Factors linked to resilience

Before thinking about the practical things that you can do in order to build resilience it is worth first considering the types of factors that have been associated with greater resilience.

Supportive social relationships have been identified as one of the most important and fundamental factors contributing to resilience. The American Psychological Association (APA) highlight that when your relationships are built on love, trust, encouragement and reassurance this plays a key role in being able to cope with life’s challenges.

One of the best ways that you can help to build resilience in others (both adults and children) is to be there for them- to support them, value them and nurture them.

A range of other factors have also been found to contribute to resilience, these include: 

  • Self-efficacy (a sense of competence)

  • being able to make realistic plans

  • being able to identify the steps required to carry out those plans

  • having a positive view of one’s self

  • having good communication and problem solving skills

  • being able to cope with strong emotions (i.e. emotional regulation)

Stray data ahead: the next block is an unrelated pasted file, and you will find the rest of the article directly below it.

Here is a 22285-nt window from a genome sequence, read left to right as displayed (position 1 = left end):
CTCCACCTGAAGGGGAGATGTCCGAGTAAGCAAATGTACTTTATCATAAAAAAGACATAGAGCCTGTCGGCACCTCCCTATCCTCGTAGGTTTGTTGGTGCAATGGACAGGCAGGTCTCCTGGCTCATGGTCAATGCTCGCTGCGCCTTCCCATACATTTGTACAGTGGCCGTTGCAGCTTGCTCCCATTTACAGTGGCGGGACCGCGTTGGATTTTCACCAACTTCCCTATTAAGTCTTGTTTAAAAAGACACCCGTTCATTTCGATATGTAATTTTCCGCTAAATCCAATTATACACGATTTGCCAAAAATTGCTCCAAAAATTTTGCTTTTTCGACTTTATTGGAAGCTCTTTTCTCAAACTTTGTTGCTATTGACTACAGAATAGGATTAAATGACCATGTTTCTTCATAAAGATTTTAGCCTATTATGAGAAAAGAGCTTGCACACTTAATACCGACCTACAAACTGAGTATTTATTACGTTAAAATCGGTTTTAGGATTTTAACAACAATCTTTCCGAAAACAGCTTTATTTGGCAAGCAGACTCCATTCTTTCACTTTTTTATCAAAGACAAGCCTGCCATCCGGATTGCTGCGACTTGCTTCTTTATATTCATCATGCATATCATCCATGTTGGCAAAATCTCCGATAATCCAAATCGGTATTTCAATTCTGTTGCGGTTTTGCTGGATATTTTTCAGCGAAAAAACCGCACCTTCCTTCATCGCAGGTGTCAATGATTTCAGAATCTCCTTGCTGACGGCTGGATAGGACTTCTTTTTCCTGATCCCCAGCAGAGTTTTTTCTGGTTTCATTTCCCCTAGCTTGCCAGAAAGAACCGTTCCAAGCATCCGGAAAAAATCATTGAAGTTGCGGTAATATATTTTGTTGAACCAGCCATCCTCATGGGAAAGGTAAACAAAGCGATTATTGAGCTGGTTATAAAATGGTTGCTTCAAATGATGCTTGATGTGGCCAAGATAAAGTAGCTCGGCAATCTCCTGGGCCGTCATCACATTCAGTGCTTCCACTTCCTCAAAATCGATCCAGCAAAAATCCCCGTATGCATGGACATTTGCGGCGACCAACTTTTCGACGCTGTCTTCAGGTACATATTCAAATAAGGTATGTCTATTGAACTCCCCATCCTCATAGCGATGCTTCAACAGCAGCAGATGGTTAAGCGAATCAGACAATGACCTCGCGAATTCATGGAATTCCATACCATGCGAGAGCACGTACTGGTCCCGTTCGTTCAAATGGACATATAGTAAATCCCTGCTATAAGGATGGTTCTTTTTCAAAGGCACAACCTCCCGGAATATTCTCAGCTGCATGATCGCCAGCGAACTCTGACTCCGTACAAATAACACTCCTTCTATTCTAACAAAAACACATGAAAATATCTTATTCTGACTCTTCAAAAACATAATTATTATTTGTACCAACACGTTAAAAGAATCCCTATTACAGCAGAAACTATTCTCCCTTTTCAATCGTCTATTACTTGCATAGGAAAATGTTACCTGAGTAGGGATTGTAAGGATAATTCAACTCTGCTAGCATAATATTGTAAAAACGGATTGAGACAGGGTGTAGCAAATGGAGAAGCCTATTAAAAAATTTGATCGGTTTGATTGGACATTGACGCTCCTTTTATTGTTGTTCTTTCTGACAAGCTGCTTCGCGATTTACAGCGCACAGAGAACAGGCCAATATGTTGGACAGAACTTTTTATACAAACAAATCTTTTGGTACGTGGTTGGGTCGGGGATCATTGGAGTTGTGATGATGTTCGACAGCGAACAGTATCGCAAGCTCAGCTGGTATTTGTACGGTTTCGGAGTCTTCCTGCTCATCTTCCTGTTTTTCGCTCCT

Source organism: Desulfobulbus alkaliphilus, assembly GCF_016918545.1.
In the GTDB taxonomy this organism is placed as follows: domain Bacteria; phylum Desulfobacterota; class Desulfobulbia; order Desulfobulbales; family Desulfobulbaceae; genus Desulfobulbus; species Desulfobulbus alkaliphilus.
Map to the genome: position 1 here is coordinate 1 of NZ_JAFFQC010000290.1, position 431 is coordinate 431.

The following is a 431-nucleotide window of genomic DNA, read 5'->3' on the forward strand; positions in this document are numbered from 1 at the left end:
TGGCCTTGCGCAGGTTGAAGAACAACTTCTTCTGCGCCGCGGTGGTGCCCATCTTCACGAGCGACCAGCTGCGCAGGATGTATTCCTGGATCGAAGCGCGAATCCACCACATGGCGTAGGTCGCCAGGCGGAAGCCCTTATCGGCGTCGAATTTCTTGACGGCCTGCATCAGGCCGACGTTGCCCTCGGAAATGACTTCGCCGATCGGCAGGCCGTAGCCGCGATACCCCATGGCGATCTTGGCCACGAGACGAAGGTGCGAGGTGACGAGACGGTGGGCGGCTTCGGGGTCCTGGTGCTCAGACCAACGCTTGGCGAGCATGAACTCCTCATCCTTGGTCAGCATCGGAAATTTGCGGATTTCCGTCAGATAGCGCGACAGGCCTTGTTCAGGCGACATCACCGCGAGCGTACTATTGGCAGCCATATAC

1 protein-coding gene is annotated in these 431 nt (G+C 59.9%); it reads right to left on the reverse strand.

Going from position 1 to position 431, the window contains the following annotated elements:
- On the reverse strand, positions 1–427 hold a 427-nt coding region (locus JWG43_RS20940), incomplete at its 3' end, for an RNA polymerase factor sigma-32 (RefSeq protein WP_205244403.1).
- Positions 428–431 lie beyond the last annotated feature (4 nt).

• being reflective rather than impulsive

  • having hobbies

  • having a sense of humour and fun 

Many of these factors reflect skills that we can nurture and develop, both within ourselves and in others.

Practical tips for building resilience in children

Helping children and young people to develop and build resilience isn’t necessarily all about focusing on stress, challenge and perseverance.

Whilst these are important topics to explore, research in the area of resilience suggests that there are a range of practical and everyday things that you can do in order to prepare and bolster children and young people ahead of any stressful or challenging times.

Here are five key things that you can start doing today in order to help children and young people to build resilience in order to face and bounce back from the stresses and challenges of tomorrow: